Miranda Converse
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goat chicken bee
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Thank you all for the responses! Makes me feel better that I'm not doing something totally wrong. I'm going to slowly increase how much I give to her and just judge when she seems to be getting a good amount.  Hoping to get her system a bit more regular after this recent round of antibiotics...

I just started making homemade kefir Monday and the first batch came out way sour and grainy but she drank it anyway.  There were way too many grains apparently so I'm going to scale that back and see if it makes a difference...
 
pollinator
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Location: Coastal British Columbia
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You might want to check out Sally Fallon's Baby & Child Care book (link The Nourishing Traditions Book of Baby and Child Care), in it she has a homemade very healthy formula recipe. I use it on my 5 month old as she needs extra milk that I can't produce. I give her a bottle/day and she loves it! It has a lot of important nutrients in it that commercial formula does not have...and I can't stomach giving my little girl high fructose corn syrup that is in normal (even organic) formula. This recipe includes lactose (that's the sweetener for it), gelatin, sunflower oil, olive oil, coconut oil, fermented cod liver oil, nutritional yeast, milk (raw if you can get it), homemade whey, probiotics (I just use my kefir!), and filtered water. All things that you can order on Amazon or get at a health food store. Even at 1 year, baby's have a very immature immune system and gut, so it's important to give her all the right nutrients. Sally Fallon's book is super helpful and she gives lots of recipes for baby food too.

Having said all of that, kefir shouldn't be a problem for your 1 yr old. The foods that can be problematic at that age are lots of grains (oats, bread, rice), but animal foods and dairy are naturally easy on human's gut system. Her gut is already used to digesting human milk, so as long as she doesn't have a cow's milk allergy, kefir will be great for her. the only thing I would worry about is giving her too much. I don't think that it could replace formula 100%, but it could be an ingredient in her formula.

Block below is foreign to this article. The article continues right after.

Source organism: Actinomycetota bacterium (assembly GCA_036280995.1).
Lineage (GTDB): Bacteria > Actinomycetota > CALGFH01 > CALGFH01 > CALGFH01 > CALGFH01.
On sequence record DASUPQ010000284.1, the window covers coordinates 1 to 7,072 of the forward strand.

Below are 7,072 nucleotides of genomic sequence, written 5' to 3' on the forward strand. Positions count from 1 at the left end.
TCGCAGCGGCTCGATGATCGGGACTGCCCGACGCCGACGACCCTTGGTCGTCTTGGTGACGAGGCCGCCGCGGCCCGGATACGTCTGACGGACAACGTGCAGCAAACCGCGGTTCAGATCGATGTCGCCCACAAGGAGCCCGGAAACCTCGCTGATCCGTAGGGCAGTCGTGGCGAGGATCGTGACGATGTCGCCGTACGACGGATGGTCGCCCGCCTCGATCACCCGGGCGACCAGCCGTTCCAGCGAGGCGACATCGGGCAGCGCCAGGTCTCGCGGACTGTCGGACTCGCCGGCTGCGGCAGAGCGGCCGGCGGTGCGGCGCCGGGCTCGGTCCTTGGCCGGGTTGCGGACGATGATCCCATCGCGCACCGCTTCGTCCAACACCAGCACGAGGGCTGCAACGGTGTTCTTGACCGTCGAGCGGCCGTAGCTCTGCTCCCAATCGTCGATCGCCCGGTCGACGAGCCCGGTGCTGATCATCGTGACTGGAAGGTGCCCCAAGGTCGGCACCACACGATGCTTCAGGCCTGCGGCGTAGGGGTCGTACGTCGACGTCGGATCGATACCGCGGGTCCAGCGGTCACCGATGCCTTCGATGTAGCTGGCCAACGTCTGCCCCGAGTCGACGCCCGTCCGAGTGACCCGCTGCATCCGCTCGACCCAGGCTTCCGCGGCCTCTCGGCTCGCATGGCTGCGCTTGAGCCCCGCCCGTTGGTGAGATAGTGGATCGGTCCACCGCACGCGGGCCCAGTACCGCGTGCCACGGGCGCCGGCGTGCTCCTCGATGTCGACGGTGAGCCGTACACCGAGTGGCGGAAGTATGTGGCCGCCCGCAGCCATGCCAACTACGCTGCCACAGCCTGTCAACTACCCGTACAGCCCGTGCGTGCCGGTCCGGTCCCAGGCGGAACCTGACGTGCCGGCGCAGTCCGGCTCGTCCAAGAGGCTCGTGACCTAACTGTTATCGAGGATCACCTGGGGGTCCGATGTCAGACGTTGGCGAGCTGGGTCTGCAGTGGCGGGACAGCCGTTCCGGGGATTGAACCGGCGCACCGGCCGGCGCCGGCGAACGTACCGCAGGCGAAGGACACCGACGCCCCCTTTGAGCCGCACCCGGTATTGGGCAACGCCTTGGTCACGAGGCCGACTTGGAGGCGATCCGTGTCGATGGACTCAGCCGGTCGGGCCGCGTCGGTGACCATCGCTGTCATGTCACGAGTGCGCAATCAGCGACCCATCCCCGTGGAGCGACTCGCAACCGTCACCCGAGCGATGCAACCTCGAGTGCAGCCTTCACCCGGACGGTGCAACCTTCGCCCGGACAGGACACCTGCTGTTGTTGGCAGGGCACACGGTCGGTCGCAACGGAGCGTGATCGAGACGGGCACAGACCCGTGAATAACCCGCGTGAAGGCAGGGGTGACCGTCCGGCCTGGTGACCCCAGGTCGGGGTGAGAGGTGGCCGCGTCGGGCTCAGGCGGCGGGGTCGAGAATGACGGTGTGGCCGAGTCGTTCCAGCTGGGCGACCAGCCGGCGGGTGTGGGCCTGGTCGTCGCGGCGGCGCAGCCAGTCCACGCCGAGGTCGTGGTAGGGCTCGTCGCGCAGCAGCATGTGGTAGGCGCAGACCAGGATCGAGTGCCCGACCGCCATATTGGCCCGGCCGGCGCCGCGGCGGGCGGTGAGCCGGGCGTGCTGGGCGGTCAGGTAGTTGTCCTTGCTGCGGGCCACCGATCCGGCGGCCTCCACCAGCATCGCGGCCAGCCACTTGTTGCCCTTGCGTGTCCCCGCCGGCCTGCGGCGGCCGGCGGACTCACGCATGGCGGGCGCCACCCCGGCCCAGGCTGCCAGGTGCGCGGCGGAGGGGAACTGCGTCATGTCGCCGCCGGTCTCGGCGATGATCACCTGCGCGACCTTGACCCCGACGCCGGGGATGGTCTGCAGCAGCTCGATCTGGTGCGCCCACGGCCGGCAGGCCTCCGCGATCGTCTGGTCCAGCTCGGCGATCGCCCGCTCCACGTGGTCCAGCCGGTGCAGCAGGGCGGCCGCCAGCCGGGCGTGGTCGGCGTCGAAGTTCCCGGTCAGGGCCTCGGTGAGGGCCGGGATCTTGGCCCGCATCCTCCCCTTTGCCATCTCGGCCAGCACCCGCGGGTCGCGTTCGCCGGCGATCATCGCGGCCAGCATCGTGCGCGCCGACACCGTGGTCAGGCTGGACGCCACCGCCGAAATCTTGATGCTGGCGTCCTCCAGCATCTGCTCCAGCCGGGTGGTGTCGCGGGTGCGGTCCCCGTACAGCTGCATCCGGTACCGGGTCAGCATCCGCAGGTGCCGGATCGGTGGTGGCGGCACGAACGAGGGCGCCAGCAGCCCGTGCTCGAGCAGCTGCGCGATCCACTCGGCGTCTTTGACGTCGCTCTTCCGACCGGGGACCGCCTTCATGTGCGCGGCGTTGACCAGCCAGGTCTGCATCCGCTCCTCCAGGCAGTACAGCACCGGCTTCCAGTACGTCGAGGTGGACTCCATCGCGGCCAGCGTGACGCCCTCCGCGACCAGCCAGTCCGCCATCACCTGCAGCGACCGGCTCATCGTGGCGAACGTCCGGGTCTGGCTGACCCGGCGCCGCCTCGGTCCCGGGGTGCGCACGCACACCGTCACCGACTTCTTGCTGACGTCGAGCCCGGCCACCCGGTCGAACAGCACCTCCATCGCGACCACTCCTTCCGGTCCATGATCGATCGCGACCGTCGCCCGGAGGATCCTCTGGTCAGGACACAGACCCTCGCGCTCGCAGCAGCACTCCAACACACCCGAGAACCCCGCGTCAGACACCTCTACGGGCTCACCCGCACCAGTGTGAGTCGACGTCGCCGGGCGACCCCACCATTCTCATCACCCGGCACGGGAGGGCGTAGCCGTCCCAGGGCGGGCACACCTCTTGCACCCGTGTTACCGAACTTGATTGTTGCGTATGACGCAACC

It's great that you are introducing her to sour tasting fermented foods, she will be much more open to unusual flavors as she grows up. My son (6) loves drinking straight buttermilk because I introduced him to yogurt, kefir, and other fermented foods when he was a baby!

Another great food to give her at this age is homemade bone broth! I have a recipe on my blog, but there's lots of recipes out there. It's super simple to make and will give her lots of minerals and natural collagen/gelatin that makes her gut happy.
 
Miranda Converse
Posts: 258
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goat chicken bee
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Thank you for the info! I will check that out!
I’m trying to introduce lots of different stuff now so she is open to new foods in the future. So far she eats just about anything. I had pasta stuffed with sausage, pear, and dandelion(I think, the menu was in Italian so I’m not sure) and she didn’t bat an eye at it! She eats curry and even  spicy foods like jalapeño poppers.

Bone broth is definitely on my list of things to try at some point!